Sabah reports conflicting; Aquino orders probe
What really happened?
President Benigno Aquino III on Friday ordered an investigation to determine what really happened in Sabah because of conflicting reports from the Malaysian authorities and the followers of the sultan of Sulu.
As of press time Friday night, Mr. Aquino was still in a meeting in Malacañang with select members of his Cabinet—Interior Secretary Mar Roxas, Justice Secretary Leila de Lima, Foreign Secretary Albert del Rosario, Defense Secretary Voltaire Gazmin and Executive Secretary Paquito Ochoa—discussing what steps to take to avoid further bloodshed.
“The President’s instruction is to get more information and to verify further,” said one administration official who declined to be identified because he had no authority to speak to journalists.
The official said the “reports were conflicting.”
“The Kirams claimed 10 of their followers had been killed. We have received notice from Malaysia that 10 of Kiram’s people have surrendered, and [Agbimuddin] has fled the area. That has yet to be confirmed. Where is he now, we don’t know,” the official said.
Sabah Police Commissioner Hamza Taib told a news conference yesterday afternoon that 12 members of Agbimuddin’s group were killed in the clash with policemen.
Two Malaysian policemen were killed and three or four were injured in the fighting, according to news reports from Malaysia.
Is it or isn’t it?
The Department of Foreign Affairs (DFA) said the standoff was over, but Agbimuddin adamantly said no and that they are fighting on.
There were reports that Sulu Sultan Jamalul Kiram III left his residence in Taguig City, but Palace sources said he had no appointment with the President.
The sultan could be headed to the Malaysian Embassy, the sources said.
Mr. Aquino earlier said that he would not talk to Jamalul unless the sultan recalled his followers who had been facing off with Malaysian security forces in Tanduao village in Lahad Datu town in Sabah.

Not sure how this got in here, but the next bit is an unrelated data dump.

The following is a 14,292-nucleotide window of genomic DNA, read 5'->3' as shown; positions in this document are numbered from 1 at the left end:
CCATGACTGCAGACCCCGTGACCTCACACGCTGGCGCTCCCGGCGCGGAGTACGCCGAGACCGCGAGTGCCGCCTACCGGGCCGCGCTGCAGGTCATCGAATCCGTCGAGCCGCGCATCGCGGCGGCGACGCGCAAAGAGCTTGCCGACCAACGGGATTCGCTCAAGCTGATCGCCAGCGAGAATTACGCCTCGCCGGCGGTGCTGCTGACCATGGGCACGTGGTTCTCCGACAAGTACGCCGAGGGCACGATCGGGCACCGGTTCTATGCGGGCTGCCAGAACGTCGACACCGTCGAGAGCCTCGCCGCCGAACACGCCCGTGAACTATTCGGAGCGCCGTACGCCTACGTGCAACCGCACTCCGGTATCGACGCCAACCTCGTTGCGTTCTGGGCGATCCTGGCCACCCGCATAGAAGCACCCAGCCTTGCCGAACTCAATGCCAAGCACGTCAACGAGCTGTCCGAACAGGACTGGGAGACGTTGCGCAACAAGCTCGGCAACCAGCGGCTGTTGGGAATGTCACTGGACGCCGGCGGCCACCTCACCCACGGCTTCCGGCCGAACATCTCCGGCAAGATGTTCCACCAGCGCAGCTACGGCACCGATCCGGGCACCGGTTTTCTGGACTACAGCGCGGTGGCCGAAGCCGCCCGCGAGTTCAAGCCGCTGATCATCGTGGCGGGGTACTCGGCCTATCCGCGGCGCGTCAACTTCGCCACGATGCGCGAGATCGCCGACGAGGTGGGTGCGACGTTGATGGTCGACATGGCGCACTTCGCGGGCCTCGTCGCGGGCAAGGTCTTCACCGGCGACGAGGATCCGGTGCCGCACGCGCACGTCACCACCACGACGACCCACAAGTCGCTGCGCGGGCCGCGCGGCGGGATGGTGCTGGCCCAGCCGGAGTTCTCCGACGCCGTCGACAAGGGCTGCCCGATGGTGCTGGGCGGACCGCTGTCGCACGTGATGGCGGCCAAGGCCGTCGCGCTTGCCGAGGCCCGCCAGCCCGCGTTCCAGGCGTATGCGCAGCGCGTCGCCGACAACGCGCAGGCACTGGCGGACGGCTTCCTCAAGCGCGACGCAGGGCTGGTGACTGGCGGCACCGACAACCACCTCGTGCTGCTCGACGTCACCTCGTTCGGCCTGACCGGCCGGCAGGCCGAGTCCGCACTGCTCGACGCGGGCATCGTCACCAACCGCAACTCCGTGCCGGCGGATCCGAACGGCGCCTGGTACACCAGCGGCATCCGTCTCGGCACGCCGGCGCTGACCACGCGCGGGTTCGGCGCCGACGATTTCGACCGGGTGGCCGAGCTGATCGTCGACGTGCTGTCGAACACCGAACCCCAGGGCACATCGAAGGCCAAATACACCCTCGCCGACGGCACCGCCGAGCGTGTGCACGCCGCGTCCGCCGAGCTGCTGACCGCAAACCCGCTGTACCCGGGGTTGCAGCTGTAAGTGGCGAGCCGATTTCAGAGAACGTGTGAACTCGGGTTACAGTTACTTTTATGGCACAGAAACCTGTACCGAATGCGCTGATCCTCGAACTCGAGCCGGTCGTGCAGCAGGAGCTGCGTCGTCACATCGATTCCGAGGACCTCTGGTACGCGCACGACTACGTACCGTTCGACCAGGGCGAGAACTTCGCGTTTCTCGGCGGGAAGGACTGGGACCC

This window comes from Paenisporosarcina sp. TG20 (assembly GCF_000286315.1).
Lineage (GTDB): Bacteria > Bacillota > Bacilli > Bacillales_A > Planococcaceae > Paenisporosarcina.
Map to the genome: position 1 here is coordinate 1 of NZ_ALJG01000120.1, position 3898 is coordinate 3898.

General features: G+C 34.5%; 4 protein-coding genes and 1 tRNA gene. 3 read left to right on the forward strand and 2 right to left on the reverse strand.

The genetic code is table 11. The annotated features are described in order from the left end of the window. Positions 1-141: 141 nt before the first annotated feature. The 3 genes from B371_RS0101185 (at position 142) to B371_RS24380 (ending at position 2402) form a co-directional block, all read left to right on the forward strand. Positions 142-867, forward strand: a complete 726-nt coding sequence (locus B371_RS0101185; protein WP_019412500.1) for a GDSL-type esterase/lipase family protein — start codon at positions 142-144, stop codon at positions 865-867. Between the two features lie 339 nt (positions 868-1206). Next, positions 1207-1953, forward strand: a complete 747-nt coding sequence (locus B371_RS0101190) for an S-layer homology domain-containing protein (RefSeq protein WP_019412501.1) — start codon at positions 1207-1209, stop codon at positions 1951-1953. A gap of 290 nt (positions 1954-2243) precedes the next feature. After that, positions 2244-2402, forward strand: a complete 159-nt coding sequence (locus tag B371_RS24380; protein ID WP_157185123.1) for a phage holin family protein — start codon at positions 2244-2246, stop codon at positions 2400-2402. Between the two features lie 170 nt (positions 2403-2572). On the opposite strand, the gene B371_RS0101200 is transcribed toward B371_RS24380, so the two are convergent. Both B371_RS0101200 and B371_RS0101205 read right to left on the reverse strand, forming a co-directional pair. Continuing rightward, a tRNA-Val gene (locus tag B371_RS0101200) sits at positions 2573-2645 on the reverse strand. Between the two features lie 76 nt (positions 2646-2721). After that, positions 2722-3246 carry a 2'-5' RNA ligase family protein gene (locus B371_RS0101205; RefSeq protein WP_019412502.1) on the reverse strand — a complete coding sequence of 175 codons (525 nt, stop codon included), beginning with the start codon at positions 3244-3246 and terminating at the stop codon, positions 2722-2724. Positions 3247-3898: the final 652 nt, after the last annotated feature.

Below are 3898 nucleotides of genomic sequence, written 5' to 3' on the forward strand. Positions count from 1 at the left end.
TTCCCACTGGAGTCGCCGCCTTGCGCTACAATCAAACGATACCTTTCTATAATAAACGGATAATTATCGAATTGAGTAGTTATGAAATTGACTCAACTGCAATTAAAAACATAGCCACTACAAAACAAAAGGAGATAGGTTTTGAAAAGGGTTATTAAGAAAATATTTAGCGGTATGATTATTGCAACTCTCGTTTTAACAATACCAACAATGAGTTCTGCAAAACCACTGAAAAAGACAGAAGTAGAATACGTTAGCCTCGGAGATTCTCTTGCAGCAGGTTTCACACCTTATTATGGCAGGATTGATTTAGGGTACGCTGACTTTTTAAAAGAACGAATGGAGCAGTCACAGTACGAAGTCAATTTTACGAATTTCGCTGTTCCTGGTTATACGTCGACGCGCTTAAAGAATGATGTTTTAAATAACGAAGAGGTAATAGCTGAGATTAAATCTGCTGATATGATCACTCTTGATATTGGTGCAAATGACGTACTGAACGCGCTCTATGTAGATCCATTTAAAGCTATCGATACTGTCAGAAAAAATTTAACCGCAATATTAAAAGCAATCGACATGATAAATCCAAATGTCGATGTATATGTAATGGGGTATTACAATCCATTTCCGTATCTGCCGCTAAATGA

Last night, when things became clearer, Malacañang issued a statement condoling with the families of the 12 followers of the sultan killed in Tanduao.
“Since the onset, our primary goal had been to resolve the situation without violence. That is why President Aquino urged the followers of the Kiram family to lay down their arms and return home, so that their grievances can be addressed through sober, productive dialogue,” Communications and Strategic Planning Secretary Ricky Carandang said in the statement.
“There now exists a small window of opportunity to arrive at a peaceful conclusion to the situation in Lahad Datu; we are exerting every effort to seize that opportunity, and are hopeful that the Kiram family and their followers will seize it with us, so that further bloodshed may be avoided,” Carandang said.
President Aquino heard about the police raid on Tanduao, where Agbimuddin’s group had been holed up since Feb. 9, while stumping in San Fernando City, Pampanga, for his administration’s senatorial candidates in May’s midterm elections.
He had just begun speaking when he received the information, and begged off to return to Malacañang to monitor the situation in Sabah.
How confusion began
Confusion about what was happening in Sabah began with deputy presidential spokesperson Abigail Valte contradicting press reports of the police raid, saying no shots had been fired and there were no casualties.
Interior Secretary Roxas added to the confusion with his own report that Malaysian police fired warning shots and there were no reports of casualties.
Then Roxas came back saying there had been reports of two followers of the sultan killed in the clash and that the “situation had evolved rapidly.”
Going to court
The Kirams said they were pressing their claim to Sabah and that they wanted to raise it to the International Court (ICJ) of Justice and to the United Nations.
De Lima said she was studying the idea of bringing the claim to the ICJ.
“That’s one of the options we are studying,” she told reporters, referring to the government study of the Sabah claim.
“We will not only tackle the purely legal aspect [of the claim], we need to consider all the policies of the administration, including the foreign policy and diplomatic relations,” De Lima said. “This is complicated.” With reports from Jerome Aning and Jeanette Andrade